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Shortages of some category 1 vaccines, which are provided free of charge by the government, have become more frequent in China recently, CCTV reported.
Shenzhen's Center for Disease Control and Prevention announced in early July that the city was experiencing a serious shortage of DPT (diphtheria-pertussis-tetanus) vaccines, which fell 175,000 doses short of demand. Supplies also couldn't meet the demand for other category 1 vaccines, including those for leprosy, Japanese encephalitis (JE) and epidemic cerebrospinal meningitis group A and C.
A similar situation has troubled South China's Guangxi Zhuang autonomous region.
According to Guangxi's Center for Disease Control and Prevention, the area was in short supply of five category 1 vaccines: leprosy, MMR (measles-mumps-rubella), DTP, hepatitis A and JE. The leprosy vaccine supply faced the largest gap with its demand, with a supply rate of less than 20 percent.
Since Jan 1, statistics on supply rates have recorded the DTP vaccine at 32 percent, MMR vaccine at 59 percent, hepatitis A vaccine at 72 percent and JE vaccine at 60 percent.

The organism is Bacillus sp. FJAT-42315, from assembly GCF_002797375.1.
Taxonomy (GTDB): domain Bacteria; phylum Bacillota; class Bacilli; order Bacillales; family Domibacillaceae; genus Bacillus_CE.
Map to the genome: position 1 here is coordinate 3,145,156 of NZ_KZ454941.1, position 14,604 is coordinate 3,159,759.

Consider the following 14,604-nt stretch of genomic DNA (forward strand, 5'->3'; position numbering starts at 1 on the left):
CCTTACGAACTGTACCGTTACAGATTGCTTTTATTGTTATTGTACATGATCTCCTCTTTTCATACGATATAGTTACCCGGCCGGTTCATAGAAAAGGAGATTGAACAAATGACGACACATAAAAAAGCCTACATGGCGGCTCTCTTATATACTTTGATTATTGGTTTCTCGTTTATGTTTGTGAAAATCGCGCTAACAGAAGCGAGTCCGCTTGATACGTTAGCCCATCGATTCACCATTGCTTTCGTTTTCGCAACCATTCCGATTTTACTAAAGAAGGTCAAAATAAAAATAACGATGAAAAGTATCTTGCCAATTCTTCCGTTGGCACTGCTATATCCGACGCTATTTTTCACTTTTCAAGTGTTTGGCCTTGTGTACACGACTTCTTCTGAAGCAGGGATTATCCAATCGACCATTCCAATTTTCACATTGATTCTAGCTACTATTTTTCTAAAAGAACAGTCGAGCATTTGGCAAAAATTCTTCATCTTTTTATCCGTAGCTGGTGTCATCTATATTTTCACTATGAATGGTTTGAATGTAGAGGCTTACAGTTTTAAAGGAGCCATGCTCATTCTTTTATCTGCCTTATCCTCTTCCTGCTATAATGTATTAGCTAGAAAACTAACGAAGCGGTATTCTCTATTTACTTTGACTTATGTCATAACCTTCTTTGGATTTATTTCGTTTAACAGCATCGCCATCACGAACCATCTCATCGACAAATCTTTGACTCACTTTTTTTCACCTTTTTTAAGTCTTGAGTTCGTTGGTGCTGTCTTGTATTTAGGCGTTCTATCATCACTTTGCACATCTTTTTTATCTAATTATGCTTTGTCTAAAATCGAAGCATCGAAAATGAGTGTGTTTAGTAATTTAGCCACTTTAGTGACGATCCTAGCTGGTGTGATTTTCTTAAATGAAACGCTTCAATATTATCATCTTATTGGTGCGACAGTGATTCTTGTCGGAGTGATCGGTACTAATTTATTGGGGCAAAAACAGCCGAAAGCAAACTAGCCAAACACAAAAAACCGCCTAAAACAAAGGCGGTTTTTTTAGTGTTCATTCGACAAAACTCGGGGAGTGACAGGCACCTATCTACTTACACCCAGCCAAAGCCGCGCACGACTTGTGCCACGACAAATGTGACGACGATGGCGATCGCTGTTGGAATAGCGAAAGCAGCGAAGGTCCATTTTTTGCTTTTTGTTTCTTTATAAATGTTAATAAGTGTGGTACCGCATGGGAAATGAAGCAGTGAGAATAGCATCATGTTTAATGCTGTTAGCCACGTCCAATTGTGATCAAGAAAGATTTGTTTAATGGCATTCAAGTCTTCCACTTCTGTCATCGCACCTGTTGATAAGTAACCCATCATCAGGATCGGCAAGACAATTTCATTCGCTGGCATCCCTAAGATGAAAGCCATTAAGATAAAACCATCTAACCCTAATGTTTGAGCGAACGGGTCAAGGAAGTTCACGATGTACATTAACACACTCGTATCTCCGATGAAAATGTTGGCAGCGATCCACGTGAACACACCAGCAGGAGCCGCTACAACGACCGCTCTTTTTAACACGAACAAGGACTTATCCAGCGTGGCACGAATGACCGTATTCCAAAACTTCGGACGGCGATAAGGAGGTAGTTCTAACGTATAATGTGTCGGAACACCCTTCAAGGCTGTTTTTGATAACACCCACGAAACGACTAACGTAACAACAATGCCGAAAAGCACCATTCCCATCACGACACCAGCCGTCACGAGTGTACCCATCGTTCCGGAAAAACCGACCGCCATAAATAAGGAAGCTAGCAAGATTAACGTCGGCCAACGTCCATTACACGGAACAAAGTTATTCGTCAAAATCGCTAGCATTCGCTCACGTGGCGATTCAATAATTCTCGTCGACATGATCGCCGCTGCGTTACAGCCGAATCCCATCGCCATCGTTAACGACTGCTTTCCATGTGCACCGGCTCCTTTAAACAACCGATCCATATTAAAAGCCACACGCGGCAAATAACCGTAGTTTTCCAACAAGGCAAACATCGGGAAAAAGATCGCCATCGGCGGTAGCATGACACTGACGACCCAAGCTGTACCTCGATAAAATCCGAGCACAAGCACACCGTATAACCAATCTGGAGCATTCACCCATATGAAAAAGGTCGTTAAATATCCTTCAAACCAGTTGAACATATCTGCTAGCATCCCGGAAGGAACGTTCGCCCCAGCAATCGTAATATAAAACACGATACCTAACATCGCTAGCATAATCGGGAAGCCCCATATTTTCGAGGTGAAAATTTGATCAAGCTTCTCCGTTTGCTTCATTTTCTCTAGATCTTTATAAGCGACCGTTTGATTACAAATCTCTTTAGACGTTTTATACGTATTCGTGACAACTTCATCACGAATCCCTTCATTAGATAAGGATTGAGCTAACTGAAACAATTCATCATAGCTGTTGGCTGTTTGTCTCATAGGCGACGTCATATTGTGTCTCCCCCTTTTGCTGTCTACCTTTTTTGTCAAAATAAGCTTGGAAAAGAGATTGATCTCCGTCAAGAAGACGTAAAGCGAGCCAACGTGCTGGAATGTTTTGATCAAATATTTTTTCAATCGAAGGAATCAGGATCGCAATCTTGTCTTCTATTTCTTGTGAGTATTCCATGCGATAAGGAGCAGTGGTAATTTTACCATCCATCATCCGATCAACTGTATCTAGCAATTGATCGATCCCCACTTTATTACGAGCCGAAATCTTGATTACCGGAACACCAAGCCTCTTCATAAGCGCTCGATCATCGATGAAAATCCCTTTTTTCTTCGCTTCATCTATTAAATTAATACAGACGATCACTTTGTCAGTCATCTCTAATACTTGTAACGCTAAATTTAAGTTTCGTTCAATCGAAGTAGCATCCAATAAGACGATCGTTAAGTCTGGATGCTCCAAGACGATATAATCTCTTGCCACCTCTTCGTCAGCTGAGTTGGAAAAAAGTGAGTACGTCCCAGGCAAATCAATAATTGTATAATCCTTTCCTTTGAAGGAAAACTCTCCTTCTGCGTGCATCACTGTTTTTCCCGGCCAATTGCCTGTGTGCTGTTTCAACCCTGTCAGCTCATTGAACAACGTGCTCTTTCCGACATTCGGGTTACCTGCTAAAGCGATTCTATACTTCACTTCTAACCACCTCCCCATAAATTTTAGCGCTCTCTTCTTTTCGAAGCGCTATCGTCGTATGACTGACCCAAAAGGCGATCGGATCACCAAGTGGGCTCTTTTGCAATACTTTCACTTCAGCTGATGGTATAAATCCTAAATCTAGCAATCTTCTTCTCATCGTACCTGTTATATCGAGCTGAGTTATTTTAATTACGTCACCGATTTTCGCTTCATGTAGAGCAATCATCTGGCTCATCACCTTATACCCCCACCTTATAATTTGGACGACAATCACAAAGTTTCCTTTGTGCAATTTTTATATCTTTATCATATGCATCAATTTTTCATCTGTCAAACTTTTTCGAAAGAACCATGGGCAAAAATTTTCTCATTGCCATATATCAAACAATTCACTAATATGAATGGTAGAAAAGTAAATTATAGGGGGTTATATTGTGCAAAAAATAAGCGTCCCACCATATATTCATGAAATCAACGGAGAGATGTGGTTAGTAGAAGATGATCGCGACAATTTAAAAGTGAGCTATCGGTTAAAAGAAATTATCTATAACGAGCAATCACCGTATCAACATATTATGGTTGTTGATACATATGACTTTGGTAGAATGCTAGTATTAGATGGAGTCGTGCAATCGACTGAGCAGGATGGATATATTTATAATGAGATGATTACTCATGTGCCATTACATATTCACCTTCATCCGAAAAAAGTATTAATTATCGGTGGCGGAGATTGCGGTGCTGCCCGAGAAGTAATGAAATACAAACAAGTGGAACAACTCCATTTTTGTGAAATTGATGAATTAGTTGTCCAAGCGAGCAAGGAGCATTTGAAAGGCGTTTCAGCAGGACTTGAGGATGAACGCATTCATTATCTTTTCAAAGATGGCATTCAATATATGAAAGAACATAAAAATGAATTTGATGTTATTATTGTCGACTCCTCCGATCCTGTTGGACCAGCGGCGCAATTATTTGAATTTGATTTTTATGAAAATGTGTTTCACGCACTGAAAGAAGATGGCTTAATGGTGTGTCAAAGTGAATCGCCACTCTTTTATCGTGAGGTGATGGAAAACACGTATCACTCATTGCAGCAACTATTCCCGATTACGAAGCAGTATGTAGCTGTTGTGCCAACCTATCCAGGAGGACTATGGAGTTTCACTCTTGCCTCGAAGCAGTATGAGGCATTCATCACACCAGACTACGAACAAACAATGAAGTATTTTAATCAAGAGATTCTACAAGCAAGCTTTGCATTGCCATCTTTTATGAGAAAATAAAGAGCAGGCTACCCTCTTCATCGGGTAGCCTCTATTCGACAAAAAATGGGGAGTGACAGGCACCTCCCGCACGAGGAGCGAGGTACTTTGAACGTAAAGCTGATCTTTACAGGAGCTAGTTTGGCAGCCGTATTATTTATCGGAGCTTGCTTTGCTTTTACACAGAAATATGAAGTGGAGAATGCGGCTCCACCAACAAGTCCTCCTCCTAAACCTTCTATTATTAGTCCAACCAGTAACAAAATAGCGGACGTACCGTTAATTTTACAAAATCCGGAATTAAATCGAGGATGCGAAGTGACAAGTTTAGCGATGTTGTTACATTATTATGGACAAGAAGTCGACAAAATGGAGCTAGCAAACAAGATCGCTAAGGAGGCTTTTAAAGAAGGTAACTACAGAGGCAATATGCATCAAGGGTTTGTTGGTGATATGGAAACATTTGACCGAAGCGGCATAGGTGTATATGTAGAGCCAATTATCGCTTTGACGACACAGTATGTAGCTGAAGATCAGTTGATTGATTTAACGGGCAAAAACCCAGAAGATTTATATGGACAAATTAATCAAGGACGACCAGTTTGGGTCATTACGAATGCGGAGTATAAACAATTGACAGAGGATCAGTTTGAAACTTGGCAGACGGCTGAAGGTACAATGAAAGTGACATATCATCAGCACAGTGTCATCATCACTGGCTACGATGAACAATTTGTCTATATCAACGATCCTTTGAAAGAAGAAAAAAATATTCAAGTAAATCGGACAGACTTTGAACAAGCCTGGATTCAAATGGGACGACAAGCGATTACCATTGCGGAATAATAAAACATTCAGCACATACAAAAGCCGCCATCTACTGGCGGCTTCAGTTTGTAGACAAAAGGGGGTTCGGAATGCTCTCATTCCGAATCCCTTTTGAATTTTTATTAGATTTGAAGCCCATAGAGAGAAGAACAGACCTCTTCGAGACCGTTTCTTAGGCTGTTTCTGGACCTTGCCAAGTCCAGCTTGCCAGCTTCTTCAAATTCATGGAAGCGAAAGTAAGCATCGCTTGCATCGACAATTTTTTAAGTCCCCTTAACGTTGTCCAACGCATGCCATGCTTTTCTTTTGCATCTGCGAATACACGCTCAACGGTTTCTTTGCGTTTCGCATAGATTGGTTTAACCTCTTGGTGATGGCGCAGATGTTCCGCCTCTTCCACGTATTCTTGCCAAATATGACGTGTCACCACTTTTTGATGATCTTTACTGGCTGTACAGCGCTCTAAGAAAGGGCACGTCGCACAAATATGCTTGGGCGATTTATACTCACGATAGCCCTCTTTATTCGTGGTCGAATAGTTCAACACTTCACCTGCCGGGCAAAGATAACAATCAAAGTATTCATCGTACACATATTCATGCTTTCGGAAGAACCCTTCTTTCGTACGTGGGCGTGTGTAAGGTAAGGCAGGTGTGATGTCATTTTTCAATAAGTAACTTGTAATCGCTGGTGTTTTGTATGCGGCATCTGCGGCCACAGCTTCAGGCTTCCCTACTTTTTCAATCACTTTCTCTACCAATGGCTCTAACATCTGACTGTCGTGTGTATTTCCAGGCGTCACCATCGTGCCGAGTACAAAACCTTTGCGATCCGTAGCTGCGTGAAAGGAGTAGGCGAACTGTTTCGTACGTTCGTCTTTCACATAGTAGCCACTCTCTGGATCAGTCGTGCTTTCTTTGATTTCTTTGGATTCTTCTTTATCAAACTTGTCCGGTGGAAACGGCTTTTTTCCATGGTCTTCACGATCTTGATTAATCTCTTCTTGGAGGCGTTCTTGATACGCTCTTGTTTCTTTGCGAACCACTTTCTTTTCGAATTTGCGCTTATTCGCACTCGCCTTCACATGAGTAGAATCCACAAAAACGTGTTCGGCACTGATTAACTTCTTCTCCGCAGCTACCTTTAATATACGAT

A woman surnamed Long from Nanning, Guangxi, said the DTP vaccine had been out of supply since May 8. Her 8-month-old child should have completed vaccinations for another two injections by now, but the process was suspended for over two months, making her a bit worried.
Many parents in Guangxi have had the same worry as Ms. Long. Another Nanning resident said he had chosen to pay for the vaccine rather than keep waiting until free vaccines became more available.
Running out of vaccine stock has been a nationwide phenomenon, mainly caused by the insufficient production capability of manufacturers, said an official from the Disease Control and Prevention Center in Guangxi.
Currently there is no sign that the supply and demand gap can be filled in the short term, the official added.
According to a report from Beijing News, regions including Sichuan, Gansu, Guizhou, Anhui, Shaanxi and Hainan also have reported shortages in supplies of certain category 1 vaccines.
The official suggested parents can choose to pay on their own to have children receive category 2 vaccines, which, like category 1 options, can also provide immunity against diseases.